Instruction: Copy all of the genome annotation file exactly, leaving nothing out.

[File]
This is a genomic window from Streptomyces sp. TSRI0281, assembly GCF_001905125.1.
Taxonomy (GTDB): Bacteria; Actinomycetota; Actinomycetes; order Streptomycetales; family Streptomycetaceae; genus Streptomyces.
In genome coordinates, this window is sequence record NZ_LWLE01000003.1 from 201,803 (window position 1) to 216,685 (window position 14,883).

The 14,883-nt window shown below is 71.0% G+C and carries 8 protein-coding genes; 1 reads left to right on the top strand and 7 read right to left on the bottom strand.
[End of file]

This is a genomic window from Streptomyces sp. TSRI0281, assembly GCF_001905125.1.
Taxonomy (GTDB): Bacteria; Actinomycetota; Actinomycetes; order Streptomycetales; family Streptomycetaceae; genus Streptomyces.
In genome coordinates, this window is sequence record NZ_LWLE01000003.1 from 201,803 (window position 1) to 216,685 (window position 14,883).

The 14,883-nt window shown below is 71.0% G+C and carries 8 protein-coding genes; 1 reads left to right on the top strand and 7 read right to left on the bottom strand.